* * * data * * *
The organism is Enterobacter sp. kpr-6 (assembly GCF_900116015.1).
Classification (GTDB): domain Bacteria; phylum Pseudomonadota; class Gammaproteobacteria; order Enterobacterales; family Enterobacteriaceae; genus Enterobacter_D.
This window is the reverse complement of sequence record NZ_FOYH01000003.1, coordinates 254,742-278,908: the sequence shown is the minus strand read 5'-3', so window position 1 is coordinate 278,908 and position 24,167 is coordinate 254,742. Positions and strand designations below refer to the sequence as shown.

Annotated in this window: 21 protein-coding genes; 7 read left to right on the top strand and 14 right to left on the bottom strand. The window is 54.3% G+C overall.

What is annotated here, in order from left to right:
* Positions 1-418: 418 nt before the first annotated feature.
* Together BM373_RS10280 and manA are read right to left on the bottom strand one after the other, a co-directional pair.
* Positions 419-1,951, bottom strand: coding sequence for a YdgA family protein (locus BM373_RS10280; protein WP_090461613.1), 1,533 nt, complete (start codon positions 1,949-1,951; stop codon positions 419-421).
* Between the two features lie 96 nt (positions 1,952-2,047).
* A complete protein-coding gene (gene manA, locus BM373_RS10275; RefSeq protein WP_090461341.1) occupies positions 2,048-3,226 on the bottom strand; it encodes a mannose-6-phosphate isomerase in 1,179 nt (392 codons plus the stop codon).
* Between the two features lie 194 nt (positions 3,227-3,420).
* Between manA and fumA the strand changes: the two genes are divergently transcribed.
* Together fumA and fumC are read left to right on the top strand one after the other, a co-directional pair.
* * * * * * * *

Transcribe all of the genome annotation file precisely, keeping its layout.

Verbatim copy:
The organism is Enterobacter sp. kpr-6 (assembly GCF_900116015.1).
Classification (GTDB): domain Bacteria; phylum Pseudomonadota; class Gammaproteobacteria; order Enterobacterales; family Enterobacteriaceae; genus Enterobacter_D.
This window is the reverse complement of sequence record NZ_FOYH01000003.1, coordinates 254,742-278,908: the sequence shown is the minus strand read 5'-3', so window position 1 is coordinate 278,908 and position 24,167 is coordinate 254,742. Positions and strand designations below refer to the sequence as shown.

Annotated in this window: 21 protein-coding genes; 7 read left to right on the top strand and 14 right to left on the bottom strand. The window is 54.3% G+C overall.

What is annotated here, in order from left to right:
* Positions 1-418: 418 nt before the first annotated feature.
* Together BM373_RS10280 and manA are read right to left on the bottom strand one after the other, a co-directional pair.
* Positions 419-1,951, bottom strand: coding sequence for a YdgA family protein (locus BM373_RS10280; protein WP_090461613.1), 1,533 nt, complete (start codon positions 1,949-1,951; stop codon positions 419-421).
* Between the two features lie 96 nt (positions 1,952-2,047).
* A complete protein-coding gene (gene manA, locus BM373_RS10275; RefSeq protein WP_090461341.1) occupies positions 2,048-3,226 on the bottom strand; it encodes a mannose-6-phosphate isomerase in 1,179 nt (392 codons plus the stop codon).
* Between the two features lie 194 nt (positions 3,227-3,420).
* Between manA and fumA the strand changes: the two genes are divergently transcribed.
* Together fumA and fumC are read left to right on the top strand one after the other, a co-directional pair.